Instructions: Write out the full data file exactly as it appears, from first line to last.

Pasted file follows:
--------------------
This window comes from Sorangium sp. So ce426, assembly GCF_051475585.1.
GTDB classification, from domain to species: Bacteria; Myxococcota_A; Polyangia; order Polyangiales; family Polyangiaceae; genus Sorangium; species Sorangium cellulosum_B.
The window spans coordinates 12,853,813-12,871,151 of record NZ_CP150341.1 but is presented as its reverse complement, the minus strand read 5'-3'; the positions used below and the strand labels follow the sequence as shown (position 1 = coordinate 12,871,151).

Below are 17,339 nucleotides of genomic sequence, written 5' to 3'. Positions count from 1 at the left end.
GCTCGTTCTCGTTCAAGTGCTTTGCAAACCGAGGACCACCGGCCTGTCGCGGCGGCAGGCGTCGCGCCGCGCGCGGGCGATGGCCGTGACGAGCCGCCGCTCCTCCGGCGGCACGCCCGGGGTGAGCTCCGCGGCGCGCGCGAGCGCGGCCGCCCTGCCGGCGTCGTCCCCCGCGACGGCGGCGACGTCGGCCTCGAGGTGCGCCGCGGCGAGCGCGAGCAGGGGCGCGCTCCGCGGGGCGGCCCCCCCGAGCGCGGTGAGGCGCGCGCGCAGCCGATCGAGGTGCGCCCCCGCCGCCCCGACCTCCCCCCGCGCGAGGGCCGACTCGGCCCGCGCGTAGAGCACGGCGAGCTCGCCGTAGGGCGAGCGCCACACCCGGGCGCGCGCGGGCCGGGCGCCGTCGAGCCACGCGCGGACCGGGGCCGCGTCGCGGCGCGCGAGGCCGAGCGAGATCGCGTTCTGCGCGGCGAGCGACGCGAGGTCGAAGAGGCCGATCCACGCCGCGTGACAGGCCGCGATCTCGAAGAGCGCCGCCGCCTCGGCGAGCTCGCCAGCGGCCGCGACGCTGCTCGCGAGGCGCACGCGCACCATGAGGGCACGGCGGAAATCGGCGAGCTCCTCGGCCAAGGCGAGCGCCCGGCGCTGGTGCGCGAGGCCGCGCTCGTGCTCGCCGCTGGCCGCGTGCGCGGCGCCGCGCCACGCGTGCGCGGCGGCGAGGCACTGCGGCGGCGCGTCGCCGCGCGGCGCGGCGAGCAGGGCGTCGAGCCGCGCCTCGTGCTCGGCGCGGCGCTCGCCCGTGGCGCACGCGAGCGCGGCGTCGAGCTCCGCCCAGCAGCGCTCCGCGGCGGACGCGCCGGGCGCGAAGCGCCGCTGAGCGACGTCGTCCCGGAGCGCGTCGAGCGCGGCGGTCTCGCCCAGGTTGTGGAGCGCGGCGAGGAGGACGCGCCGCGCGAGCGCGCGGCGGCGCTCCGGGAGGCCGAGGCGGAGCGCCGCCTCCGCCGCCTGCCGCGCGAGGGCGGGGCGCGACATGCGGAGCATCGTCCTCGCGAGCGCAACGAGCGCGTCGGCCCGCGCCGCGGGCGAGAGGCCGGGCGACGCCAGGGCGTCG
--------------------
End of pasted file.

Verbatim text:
This window comes from Sorangium sp. So ce426, assembly GCF_051475585.1.
GTDB classification, from domain to species: Bacteria; Myxococcota_A; Polyangia; order Polyangiales; family Polyangiaceae; genus Sorangium; species Sorangium cellulosum_B.
The window spans coordinates 12,853,813-12,871,151 of record NZ_CP150341.1 but is presented as its reverse complement, the minus strand read 5'-3'; the positions used below and the strand labels follow the sequence as shown (position 1 = coordinate 12,871,151).

Below are 17,339 nucleotides of genomic sequence, written 5' to 3'. Positions count from 1 at the left end.
GCTCGTTCTCGTTCAAGTGCTTTGCAAACCGAGGACCACCGGCCTGTCGCGGCGGCAGGCGTCGCGCCGCGCGCGGGCGATGGCCGTGACGAGCCGCCGCTCCTCCGGCGGCACGCCCGGGGTGAGCTCCGCGGCGCGCGCGAGCGCGGCCGCCCTGCCGGCGTCGTCCCCCGCGACGGCGGCGACGTCGGCCTCGAGGTGCGCCGCGGCGAGCGCGAGCAGGGGCGCGCTCCGCGGGGCGGCCCCCCCGAGCGCGGTGAGGCGCGCGCGCAGCCGATCGAGGTGCGCCCCCGCCGCCCCGACCTCCCCCCGCGCGAGGGCCGACTCGGCCCGCGCGTAGAGCACGGCGAGCTCGCCGTAGGGCGAGCGCCACACCCGGGCGCGCGCGGGCCGGGCGCCGTCGAGCCACGCGCGGACCGGGGCCGCGTCGCGGCGCGCGAGGCCGAGCGAGATCGCGTTCTGCGCGGCGAGCGACGCGAGGTCGAAGAGGCCGATCCACGCCGCGTGACAGGCCGCGATCTCGAAGAGCGCCGCCGCCTCGGCGAGCTCGCCAGCGGCCGCGACGCTGCTCGCGAGGCGCACGCGCACCATGAGGGCACGGCGGAAATCGGCGAGCTCCTCGGCCAAGGCGAGCGCCCGGCGCTGGTGCGCGAGGCCGCGCTCGTGCTCGCCGCTGGCCGCGTGCGCGGCGCCGCGCCACGCGTGCGCGGCGGCGAGGCACTGCGGCGGCGCGTCGCCGCGCGGCGCGGCGAGCAGGGCGTCGAGCCGCGCCTCGTGCTCGGCGCGGCGCTCGCCCGTGGCGCACGCGAGCGCGGCGTCGAGCTCCGCCCAGCAGCGCTCCGCGGCGGACGCGCCGGGCGCGAAGCGCCGCTGAGCGACGTCGTCCCGGAGCGCGTCGAGCGCGGCGGTCTCGCCCAGGTTGTGGAGCGCGGCGAGGAGGACGCGCCGCGCGAGCGCGCGGCGGCGCTCCGGGAGGCCGAGGCGGAGCGCCGCCTCCGCCGCCTGCCGCGCGAGGGCGGGGCGCGACATGCGGAGCATCGTCCTCGCGAGCGCAACGAGCGCGTCGGCCCGCGCCGCGGGCGAGAGGCCGGGCGACGCCAGGGCGTCG